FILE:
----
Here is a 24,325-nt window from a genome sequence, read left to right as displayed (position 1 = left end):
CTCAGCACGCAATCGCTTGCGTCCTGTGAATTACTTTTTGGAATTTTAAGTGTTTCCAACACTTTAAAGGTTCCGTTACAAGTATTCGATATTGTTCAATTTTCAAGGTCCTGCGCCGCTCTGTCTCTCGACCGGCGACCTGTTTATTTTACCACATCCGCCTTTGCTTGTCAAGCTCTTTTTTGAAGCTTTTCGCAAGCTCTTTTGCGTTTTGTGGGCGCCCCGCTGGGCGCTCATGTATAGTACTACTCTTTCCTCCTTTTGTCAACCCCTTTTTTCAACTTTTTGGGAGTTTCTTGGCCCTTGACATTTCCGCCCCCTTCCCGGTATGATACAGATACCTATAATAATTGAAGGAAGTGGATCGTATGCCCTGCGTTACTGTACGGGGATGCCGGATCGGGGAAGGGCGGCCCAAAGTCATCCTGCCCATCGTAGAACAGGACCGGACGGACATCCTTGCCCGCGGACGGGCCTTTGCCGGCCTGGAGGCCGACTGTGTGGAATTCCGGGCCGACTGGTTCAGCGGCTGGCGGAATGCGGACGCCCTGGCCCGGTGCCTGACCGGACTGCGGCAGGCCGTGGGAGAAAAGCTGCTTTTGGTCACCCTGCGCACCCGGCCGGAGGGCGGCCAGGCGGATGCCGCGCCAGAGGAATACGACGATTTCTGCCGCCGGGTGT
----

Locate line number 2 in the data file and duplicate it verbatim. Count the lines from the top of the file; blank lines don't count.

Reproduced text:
CTCAGCACGCAATCGCTTGCGTCCTGTGAATTACTTTTTGGAATTTTAAGTGTTTCCAACACTTTAAAGGTTCCGTTACAAGTATTCGATATTGTTCAATTTTCAAGGTCCTGCGCCGCTCTGTCTCTCGACCGGCGACCTGTTTATTTTACCACATCCGCCTTTGCTTGTCAAGCTCTTTTTTGAAGCTTTTCGCAAGCTCTTTTGCGTTTTGTGGGCGCCCCGCTGGGCGCTCATGTATAGTACTACTCTTTCCTCCTTTTGTCAACCCCTTTTTTCAACTTTTTGGGAGTTTCTTGGCCCTTGACATTTCCGCCCCCTTCCCGGTATGATACAGATACCTATAATAATTGAAGGAAGTGGATCGTATGCCCTGCGTTACTGTACGGGGATGCCGGATCGGGGAAGGGCGGCCCAAAGTCATCCTGCCCATCGTAGAACAGGACCGGACGGACATCCTTGCCCGCGGACGGGCCTTTGCCGGCCTGGAGGCCGACTGTGTGGAATTCCGGGCCGACTGGTTCAGCGGCTGGCGGAATGCGGACGCCCTGGCCCGGTGCCTGACCGGACTGCGGCAGGCCGTGGGAGAAAAGCTGCTTTTGGTCACCCTGCGCACCCGGCCGGAGGGCGGCCAGGCGGATGCCGCGCCAGAGGAATACGACGATTTCTGCCGCCGGGTGT